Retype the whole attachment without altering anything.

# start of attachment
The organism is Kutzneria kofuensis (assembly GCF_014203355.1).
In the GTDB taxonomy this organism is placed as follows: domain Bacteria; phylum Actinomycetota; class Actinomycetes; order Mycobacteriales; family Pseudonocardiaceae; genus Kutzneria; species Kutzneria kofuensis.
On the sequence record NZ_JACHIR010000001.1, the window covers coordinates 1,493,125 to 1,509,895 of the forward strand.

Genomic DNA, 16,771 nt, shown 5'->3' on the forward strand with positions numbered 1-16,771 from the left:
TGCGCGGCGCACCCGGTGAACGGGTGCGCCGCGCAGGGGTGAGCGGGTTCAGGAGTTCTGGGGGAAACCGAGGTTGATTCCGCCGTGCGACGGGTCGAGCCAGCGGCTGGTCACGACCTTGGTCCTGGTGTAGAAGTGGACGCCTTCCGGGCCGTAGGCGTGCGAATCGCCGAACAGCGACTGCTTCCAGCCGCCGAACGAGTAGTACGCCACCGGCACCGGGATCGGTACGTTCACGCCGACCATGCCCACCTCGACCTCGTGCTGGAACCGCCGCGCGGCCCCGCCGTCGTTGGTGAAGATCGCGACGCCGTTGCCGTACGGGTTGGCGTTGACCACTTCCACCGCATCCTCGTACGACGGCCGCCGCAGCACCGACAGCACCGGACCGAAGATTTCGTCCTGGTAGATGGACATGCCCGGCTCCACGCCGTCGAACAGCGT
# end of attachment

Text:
The organism is Kutzneria kofuensis (assembly GCF_014203355.1).
In the GTDB taxonomy this organism is placed as follows: domain Bacteria; phylum Actinomycetota; class Actinomycetes; order Mycobacteriales; family Pseudonocardiaceae; genus Kutzneria; species Kutzneria kofuensis.
On the sequence record NZ_JACHIR010000001.1, the window covers coordinates 1,493,125 to 1,509,895 of the forward strand.

Genomic DNA, 16,771 nt, shown 5'->3' on the forward strand with positions numbered 1-16,771 from the left:
TGCGCGGCGCACCCGGTGAACGGGTGCGCCGCGCAGGGGTGAGCGGGTTCAGGAGTTCTGGGGGAAACCGAGGTTGATTCCGCCGTGCGACGGGTCGAGCCAGCGGCTGGTCACGACCTTGGTCCTGGTGTAGAAGTGGACGCCTTCCGGGCCGTAGGCGTGCGAATCGCCGAACAGCGACTGCTTCCAGCCGCCGAACGAGTAGTACGCCACCGGCACCGGGATCGGTACGTTCACGCCGACCATGCCCACCTCGACCTCGTGCTGGAACCGCCGCGCGGCCCCGCCGTCGTTGGTGAAGATCGCGACGCCGTTGCCGTACGGGTTGGCGTTGACCACTTCCACCGCATCCTCGTACGACGGCCGCCGCAGCACCGACAGCACCGGACCGAAGATTTCGTCCTGGTAGATGGACATGCCCGGCTCCACGCCGTCGAACAGCGT